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$\newcommand{\Z}{\mathbb Z/p\mathbb Z}$ Can one partition a group of prime order as $A\cup(A-A)$ where $A$ is a subset of the group, $A-A$ is the set of all differences $a'-a''$ with $a',a''\in A$, and the union is disjoint?

As stated, the answer is "yes", at least if the order of the group is $p\equiv 2\pmod 3$, in which case one can take $A$ to be an appropriately located interval of an appropriate length: namely, $A=[n,2n-1]$ where $n=(p+1)/3$. One also can dilate $A$ replacing intervals with arithmetic progressions.

Are there any other examples where $A$ and $A-A$ partition the whole group?

Suppose that $A\cup(A-A)$ is a partition of a group of prime order; does it follow that $A$ is an arithmetic progression?

Added two days later. A set found by Peter Mueller in the comments can be generalized to produce infinitely many counterexamples, essentially answering the original question. Specifically, for a prime $p\equiv 5\pmod 8$ let $m:=(p+3)/8$ and define $A:=[-(2m-1),-m]\cup[m,2m-1]$. It is easily verified that then $A-A=[-(m-1),m-1]\cup[2m,p-2m]$, so that $A-A$ is disjoint from $A$, and $A\cup(A-A)$ is the whole group, while $A$ is not an arithmetic progression.

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    $\begingroup$ Comments are not for extended discussion; this conversation has been moved to chat. It would be good if someone wrote an answer based on this discussion. $\endgroup$
    – Ben Webster
    Dec 12, 2022 at 0:22
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    $\begingroup$ @BenWebster I disagree with this removing of comments, which does not correspond to the usual MO policy and would appreciate if you take this (old) metaMO post in consideration meta.mathoverflow.net/questions/501/cleaning-up-comments $\endgroup$
    – YCor
    Dec 12, 2022 at 1:16
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    $\begingroup$ @YCor I appreciate the feedback. I had missed the more recent meta post about this (meta.mathoverflow.net/questions/5033/…); given the vote results there, I will be more selective about moving to chat in the future. $\endgroup$
    – Ben Webster
    Dec 14, 2022 at 17:57

2 Answers 2

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This is a previous comment which was moved to chat by Ben Webster: In fact for every prime $p$ if $A=[-(2m-1),-m] \cup [m, 2m-1]$ for $(p+3)/8\le m<(p+3)/6$, then $\mathbb Z/p\mathbb Z$ is a disjoint union of $A$ and $A-A$, and in addition this set $A$ is not an arithmetic progression if and only if $m\ne(p+1)/6$. There are many more examples though. One peculiar sporadic one happens for $p=41$ with $A$ the multiplicative subgroup of order $10$ of $(\mathbb Z/p\mathbb Z)^\star$.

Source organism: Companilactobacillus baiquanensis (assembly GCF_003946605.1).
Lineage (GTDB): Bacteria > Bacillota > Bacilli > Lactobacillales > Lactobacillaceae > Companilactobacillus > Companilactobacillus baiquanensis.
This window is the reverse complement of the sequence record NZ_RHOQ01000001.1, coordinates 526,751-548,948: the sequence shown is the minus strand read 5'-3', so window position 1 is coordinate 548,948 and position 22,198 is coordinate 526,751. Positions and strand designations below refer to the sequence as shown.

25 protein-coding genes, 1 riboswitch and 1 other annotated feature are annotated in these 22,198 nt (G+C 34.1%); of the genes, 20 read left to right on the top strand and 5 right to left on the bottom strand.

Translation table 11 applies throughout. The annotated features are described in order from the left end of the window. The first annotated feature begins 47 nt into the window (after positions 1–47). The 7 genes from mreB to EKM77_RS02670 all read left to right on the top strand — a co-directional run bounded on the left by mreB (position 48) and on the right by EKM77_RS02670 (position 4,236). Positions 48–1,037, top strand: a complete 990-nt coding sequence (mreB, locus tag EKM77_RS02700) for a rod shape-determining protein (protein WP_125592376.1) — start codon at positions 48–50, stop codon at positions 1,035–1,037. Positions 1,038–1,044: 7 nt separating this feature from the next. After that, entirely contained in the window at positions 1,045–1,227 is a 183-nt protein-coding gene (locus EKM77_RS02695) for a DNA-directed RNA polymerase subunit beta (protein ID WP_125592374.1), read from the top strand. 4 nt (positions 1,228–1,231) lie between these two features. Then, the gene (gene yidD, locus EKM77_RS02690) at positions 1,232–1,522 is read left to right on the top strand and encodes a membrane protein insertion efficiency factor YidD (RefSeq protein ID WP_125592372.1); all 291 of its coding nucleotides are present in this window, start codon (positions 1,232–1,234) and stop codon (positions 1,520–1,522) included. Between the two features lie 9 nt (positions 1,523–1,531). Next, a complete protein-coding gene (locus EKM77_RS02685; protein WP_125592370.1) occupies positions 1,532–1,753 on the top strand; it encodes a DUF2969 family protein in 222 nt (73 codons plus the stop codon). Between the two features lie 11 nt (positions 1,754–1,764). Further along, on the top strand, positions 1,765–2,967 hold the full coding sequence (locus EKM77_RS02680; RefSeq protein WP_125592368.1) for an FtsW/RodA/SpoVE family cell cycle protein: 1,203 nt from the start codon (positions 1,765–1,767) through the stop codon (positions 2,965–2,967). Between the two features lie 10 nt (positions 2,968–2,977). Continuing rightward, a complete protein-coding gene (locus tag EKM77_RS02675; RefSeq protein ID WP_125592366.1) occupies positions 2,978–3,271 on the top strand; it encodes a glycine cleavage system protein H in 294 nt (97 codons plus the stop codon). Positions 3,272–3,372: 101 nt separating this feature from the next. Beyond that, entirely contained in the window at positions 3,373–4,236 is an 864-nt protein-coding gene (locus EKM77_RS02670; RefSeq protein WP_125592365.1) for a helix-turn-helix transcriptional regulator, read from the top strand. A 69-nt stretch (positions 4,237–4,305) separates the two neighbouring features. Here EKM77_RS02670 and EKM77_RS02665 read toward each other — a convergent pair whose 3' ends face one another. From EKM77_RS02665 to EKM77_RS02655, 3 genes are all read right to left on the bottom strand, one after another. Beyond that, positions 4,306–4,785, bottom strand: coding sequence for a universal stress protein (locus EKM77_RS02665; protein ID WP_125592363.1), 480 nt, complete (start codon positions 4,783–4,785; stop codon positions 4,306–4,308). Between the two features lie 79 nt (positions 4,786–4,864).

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It seemed to me that the commenters know much more about this problem than they write in the comments. For that reason alone I am posting this answer, which is most likely a long comment.

For brevity, we call a symmetric set $A\subset G$ ($G$ is an abelian group) a partitioning set if $G=A\cup(A+A)$ and $A\cap(A+A)=\varnothing$.

The definition from the question (if it were formulated there) is equivalent to this since $A-A$ is symmetric, and then $A$ is also symmetric.

And we also call two partitioning sets $A$ and $B$ of $G$ equivalent if $B=\alpha(A)$ for some $\alpha\in\operatorname{Aut}(G)$.

Everywhere below $G=\mathbb{Z}_p$ for some simple $p$. The conjecture in one of the last comments can be phrased like this: If $A\subset\mathbb{Z}_p$ is a partitioning set, then some equivalent of it lies in $\{-p'd,\ldots,-d,d,\ldots,p'd\}$ where $p'=[p/4]$ and $d$ is a nonzero group element.

For example, the Peter Mueller set for $p=29$ is equivalent to $[4,7]\cup[-7,-4]$ and the set for $p=13$ is equivalent to $[2,3]\cup[-3,-2]$.

Partitioning sets for some other prime: $p=11$, $[2,3]\cup[-3,-2]$; $p=17$ and $p=19$, $[3,5]\cup[-5,-3]$; $p=23$, $[4,7]\cup[-7,-4]$.

In fact, the following statement is true.

Let $p>7$ be a prime. If $p=8m\pm1$ or $p=8m+3$ or $p=8m+5$ and $P=[m+1,2m+1]$, then $A=P\cup-P$ is a partitioning set in $\mathbb{Z}_p$.

And one more remark. For $p=23$ we have a partitioning set $A=[-7,-4]\cup[4,7]$. This set is equivalent to the set $B=[-7,-5,-3,-1,1,3,5,7]$, which is an arithmetic progression.

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